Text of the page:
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Zika virus could see ‘explosive’ spread to 4 million people: UN agency

Canadian Blood Services moves to ban blood donations from people who have traveled to affected areas

The World Health Organization warned Thursday that the world could see an “explosive” spread of the Zika virus to up to 4 million people, further raising alarms about the mosquito-borne disease whose outbreak in Latin America is believed to be linked to severe birth defects.

Canadian Blood Services, meanwhile, will soon refuse blood donations from those who have traveled to countries where the Zika virus has become widespread. The agency’s chief medical and scientific officer said the blood-collection agency will decide in the next few days which travel destinations would be linked to a temporary ban on donating blood.

The risk of the virus being transmitted through blood transfusion is low, but Canadian Blood Services doesn't want to take any chances, the medical officer said.

Margaret Chan, the director-general of WHO, said it will hold a meeting on Monday to decide if Zika should be declared an international emergency. She added that the spread of the disease had gone from a mild threat to one of alarming proportions.

The virus “is now spreading explosively,” she said. “As of today, cases have been reported in 23 countries and territories in the [Americas] region.”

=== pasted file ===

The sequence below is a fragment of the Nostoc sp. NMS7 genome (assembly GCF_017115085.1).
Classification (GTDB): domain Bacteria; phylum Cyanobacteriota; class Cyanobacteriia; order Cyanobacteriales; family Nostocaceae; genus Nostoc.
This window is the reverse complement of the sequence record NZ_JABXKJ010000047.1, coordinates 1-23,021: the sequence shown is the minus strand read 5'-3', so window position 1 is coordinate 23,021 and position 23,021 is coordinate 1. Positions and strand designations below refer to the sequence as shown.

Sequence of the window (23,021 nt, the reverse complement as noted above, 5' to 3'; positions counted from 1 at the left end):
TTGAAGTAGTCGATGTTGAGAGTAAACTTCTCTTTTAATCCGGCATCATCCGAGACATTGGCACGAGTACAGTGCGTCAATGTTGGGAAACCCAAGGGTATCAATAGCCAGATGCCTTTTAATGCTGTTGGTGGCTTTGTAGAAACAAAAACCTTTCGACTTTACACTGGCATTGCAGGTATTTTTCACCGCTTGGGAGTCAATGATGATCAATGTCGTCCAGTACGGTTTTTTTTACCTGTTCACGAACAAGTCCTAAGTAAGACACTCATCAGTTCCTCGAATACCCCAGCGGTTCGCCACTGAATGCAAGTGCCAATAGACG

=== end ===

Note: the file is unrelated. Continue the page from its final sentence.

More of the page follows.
Marcos Espinal, an infectious disease expert at the WHO's Americas office, said, "We can expect 3 [million] to 4 million cases of Zika virus disease." He gave no time frame.

Meanwhile, Dr. Anne Schuchat of the U.S. Centers for Disease Control and Prevention told reporters Thursday that there have been 31 cases of Zika infection among U.S. citizens who traveled to areas affected by the virus. So far, there have been no cases of transmission of the virus through mosquitoes in the United States, she said.

Those 31 people are in 11 states and Washington, D.C. In U.S. territories, Puerto Rico has 19 confirmed cases, and the Virgin Islands has one.

The U.S. government is looking at the issue of blood donations from travelers, although officials think the virus is gone from an infected person's blood in a week or less.

Schuchat said that "any outbreaks in the continental U.S. would be limited" for a number of reasons, including the fact that urban areas in the U.S. are "not as densely populated" as in the countries where the virus has spread. 

There is no vaccine or treatment for Zika, which is a close cousin of dengue and chikungunya and causes mild fever, rash and red eyes.

Brazil's Health Ministry said in November 2015 that Zika was linked to a fetal deformation known as microcephaly, in which infants are born with abnormally small heads.

An estimated 80 percent of people infected have no symptoms, making it difficult for pregnant women to know whether they have been infected.

Dr. Anthony Fauci, director of the National Institute for Allergy and Infectious Disease, said a possible vaccine was based on work done on the West Nile virus. Fauci said that vaccine was never developed because a drug company partner could not be found, but he did not see this as an issue for Zika.

"We're already talking to a few companies who are able to partner with us in advanced development," he told reporters. 

Brazil has reported 3,893 suspected cases of microcephaly since October, the WHO said last week — more than 30 times the number seen in any other year since 2010.

In Venezuela, authorities on Thursday broke their silence on the Zika outbreak. Venezuelan Minister of Health Luisana Melo appeared on state television on Thursday and said health authorities there have recorded 4,700 suspected cases of Zika.

Wire services

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